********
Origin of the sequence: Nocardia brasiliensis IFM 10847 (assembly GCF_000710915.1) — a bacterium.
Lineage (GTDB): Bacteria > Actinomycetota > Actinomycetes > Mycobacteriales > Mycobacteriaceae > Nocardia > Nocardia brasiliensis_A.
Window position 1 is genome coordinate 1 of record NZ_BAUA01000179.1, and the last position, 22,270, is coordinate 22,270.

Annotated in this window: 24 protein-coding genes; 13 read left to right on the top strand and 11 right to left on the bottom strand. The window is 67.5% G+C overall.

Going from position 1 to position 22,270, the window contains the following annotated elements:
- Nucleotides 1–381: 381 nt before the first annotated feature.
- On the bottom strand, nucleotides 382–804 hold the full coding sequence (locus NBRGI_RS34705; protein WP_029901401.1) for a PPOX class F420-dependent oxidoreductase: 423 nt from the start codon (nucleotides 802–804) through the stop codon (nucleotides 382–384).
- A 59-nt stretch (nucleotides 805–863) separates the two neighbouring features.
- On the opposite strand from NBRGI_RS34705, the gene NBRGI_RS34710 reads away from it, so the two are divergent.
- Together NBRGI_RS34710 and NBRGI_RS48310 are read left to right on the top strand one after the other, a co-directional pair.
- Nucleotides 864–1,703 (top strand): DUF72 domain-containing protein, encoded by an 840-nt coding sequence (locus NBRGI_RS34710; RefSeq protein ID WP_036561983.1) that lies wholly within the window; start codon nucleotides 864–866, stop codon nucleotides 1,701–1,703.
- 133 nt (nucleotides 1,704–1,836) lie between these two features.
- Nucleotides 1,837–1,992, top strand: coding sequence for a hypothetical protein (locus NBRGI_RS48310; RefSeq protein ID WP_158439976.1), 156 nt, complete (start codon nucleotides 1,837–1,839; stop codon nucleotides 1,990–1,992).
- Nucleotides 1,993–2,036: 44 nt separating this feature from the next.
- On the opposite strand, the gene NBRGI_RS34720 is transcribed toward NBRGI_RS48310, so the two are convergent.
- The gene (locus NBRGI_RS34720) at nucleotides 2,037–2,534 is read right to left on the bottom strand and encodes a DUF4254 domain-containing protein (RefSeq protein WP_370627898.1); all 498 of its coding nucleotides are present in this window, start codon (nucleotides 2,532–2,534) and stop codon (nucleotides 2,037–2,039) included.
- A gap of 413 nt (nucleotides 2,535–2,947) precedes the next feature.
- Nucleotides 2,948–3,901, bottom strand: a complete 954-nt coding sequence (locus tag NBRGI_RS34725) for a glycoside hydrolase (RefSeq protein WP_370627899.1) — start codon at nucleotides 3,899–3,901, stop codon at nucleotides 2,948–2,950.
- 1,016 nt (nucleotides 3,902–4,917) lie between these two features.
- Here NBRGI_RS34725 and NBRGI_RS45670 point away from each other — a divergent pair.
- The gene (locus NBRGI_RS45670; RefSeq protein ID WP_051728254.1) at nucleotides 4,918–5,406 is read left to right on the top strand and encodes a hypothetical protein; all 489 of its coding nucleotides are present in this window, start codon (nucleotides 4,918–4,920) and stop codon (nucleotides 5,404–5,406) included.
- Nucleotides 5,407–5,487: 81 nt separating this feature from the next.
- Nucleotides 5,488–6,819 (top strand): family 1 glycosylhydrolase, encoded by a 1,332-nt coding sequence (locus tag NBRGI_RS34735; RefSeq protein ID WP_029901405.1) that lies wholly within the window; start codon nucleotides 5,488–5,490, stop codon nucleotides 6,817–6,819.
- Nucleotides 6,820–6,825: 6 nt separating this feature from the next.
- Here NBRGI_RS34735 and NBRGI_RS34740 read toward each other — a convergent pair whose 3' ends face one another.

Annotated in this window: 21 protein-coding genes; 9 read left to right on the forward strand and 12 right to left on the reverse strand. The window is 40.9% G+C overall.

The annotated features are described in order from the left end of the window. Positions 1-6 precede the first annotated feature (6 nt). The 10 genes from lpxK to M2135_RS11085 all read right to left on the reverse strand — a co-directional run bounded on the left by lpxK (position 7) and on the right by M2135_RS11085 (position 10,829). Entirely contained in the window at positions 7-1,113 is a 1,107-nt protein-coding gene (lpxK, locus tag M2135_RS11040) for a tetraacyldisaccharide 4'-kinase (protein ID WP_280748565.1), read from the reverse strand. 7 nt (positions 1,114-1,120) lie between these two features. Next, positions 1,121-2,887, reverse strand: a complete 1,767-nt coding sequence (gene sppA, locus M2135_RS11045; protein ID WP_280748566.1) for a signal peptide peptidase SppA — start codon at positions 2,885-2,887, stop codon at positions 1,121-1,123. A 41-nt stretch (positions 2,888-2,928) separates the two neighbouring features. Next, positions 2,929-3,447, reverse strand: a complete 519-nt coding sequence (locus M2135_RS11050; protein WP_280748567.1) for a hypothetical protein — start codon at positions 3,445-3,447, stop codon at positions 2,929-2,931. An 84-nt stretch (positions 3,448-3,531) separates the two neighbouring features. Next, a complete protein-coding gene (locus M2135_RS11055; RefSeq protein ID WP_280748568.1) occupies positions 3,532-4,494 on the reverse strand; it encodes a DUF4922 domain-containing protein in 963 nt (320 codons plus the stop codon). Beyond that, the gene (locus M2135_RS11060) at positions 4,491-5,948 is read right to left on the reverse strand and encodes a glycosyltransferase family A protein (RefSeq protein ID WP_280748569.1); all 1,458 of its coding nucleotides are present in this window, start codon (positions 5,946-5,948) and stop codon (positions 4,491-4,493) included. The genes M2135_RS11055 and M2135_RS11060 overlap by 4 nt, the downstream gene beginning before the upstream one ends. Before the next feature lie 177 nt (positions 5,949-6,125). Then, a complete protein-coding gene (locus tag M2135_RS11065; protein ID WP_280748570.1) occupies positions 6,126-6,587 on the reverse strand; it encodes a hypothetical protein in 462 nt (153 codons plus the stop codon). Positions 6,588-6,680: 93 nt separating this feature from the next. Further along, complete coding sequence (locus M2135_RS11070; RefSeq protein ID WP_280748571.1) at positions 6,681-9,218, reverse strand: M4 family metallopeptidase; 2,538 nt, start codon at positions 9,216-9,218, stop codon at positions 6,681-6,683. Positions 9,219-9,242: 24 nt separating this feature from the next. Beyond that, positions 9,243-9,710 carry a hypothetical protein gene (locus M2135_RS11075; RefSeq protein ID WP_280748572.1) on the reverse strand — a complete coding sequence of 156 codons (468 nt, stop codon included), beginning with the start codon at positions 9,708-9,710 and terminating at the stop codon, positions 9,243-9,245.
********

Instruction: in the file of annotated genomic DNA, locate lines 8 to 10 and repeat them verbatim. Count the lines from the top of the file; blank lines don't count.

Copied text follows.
- A 59-nt stretch (nucleotides 805–863) separates the two neighbouring features.
- On the opposite strand from NBRGI_RS34705, the gene NBRGI_RS34710 reads away from it, so the two are divergent.
- Together NBRGI_RS34710 and NBRGI_RS48310 are read left to right on the top strand one after the other, a co-directional pair.